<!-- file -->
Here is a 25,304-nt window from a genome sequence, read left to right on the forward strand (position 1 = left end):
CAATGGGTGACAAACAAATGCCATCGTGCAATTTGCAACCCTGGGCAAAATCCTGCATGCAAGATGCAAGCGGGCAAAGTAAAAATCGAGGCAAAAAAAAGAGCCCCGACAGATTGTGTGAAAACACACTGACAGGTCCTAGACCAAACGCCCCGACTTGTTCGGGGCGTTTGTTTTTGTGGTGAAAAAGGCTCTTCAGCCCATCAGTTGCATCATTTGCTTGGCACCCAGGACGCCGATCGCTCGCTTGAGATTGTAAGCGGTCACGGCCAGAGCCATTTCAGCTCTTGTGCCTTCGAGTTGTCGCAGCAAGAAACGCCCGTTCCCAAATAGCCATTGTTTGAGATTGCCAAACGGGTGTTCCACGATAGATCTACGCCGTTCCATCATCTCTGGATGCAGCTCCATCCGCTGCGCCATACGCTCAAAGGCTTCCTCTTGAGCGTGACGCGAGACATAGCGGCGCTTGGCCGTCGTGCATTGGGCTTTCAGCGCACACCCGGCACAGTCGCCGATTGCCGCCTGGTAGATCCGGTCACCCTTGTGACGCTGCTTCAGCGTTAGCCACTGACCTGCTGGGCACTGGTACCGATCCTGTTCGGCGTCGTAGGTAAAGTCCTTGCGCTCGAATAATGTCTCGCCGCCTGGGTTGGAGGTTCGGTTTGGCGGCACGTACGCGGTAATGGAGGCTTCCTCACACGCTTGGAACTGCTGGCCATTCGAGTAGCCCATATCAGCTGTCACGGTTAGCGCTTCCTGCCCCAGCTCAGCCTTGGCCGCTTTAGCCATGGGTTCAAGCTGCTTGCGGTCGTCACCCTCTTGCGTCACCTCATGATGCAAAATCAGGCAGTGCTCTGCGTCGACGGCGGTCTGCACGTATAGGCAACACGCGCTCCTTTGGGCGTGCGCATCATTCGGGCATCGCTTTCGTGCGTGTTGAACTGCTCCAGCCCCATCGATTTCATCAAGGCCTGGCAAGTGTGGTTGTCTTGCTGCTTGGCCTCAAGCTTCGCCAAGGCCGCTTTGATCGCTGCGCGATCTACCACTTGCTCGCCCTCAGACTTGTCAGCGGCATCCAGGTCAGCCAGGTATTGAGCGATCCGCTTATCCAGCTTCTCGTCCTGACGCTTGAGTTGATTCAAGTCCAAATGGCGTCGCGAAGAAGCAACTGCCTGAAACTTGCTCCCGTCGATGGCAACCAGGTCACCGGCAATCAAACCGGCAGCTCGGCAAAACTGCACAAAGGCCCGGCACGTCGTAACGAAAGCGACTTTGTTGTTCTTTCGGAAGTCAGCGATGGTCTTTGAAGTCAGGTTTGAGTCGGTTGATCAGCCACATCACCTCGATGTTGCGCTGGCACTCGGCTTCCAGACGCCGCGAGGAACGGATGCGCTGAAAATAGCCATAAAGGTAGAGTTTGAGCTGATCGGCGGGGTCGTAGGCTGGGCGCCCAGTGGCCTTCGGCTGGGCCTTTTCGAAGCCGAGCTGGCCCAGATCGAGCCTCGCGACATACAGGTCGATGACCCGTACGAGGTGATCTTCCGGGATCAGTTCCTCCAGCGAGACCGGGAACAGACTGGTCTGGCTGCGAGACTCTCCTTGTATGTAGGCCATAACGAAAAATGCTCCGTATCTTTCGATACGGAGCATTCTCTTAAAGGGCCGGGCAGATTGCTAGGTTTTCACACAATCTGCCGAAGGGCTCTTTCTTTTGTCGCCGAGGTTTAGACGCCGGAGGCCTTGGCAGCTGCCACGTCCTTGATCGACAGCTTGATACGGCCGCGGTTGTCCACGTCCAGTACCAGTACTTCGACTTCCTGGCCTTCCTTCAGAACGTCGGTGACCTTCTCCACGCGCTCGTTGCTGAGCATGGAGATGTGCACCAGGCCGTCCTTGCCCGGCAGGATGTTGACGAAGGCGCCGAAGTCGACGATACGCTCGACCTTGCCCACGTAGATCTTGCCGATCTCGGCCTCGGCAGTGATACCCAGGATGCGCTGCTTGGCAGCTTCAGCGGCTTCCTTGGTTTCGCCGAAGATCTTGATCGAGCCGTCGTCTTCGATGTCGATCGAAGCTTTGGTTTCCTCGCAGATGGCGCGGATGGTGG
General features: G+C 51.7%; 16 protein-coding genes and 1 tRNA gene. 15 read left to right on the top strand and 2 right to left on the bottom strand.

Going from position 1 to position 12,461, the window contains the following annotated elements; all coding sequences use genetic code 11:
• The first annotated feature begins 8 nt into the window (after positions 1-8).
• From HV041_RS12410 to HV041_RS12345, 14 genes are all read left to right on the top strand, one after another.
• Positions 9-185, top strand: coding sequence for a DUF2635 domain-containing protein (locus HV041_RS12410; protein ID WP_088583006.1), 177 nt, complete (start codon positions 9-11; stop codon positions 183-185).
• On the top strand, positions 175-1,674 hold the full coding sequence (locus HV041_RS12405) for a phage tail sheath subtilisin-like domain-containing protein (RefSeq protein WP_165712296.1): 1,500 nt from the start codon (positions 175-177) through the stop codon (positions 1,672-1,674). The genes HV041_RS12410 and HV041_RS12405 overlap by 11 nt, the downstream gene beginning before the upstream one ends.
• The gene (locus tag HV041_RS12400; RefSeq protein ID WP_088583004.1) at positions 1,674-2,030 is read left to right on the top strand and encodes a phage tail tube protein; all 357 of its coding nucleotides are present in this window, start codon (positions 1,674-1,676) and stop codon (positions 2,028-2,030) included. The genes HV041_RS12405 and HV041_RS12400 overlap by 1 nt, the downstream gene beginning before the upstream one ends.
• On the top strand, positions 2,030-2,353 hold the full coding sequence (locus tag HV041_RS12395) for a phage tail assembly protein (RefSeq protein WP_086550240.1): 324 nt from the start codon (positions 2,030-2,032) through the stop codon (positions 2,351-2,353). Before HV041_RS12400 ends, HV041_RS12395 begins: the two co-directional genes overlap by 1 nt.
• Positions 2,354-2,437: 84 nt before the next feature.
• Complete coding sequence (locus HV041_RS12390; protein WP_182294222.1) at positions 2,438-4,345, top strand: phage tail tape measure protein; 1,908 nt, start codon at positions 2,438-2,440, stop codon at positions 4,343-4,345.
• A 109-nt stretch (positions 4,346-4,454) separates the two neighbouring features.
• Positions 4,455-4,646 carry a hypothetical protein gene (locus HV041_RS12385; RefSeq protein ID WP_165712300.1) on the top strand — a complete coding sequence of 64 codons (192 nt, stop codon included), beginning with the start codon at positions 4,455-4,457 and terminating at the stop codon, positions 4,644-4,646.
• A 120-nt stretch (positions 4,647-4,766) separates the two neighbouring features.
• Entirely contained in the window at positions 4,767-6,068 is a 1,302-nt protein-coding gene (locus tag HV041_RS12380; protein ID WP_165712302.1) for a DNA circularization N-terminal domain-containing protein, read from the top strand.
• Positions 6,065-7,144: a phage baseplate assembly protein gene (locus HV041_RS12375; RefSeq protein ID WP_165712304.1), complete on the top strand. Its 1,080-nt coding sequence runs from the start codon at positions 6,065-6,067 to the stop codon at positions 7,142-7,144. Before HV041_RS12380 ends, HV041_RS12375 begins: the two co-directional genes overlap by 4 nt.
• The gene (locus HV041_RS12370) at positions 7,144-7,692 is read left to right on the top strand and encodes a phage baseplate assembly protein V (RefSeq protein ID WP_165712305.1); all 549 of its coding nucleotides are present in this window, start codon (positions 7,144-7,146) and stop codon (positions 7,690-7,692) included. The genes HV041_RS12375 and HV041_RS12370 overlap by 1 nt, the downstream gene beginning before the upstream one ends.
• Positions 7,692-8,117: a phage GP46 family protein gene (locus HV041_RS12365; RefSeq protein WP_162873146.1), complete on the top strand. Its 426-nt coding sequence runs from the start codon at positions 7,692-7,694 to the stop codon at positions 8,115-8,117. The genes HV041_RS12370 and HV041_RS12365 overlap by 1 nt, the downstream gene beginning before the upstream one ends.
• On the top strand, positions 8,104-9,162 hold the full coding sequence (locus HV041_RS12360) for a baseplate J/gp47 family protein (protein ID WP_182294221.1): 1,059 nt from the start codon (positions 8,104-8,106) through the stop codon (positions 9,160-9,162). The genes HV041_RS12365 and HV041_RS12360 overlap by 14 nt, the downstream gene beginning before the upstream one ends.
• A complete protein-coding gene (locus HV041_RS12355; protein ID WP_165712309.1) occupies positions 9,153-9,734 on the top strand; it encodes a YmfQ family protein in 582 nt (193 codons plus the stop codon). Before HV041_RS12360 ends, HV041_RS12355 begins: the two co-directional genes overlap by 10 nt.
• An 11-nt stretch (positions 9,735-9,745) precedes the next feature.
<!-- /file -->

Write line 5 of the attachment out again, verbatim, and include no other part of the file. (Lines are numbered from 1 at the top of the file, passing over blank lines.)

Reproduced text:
• The first annotated feature begins 8 nt into the window (after positions 1-8).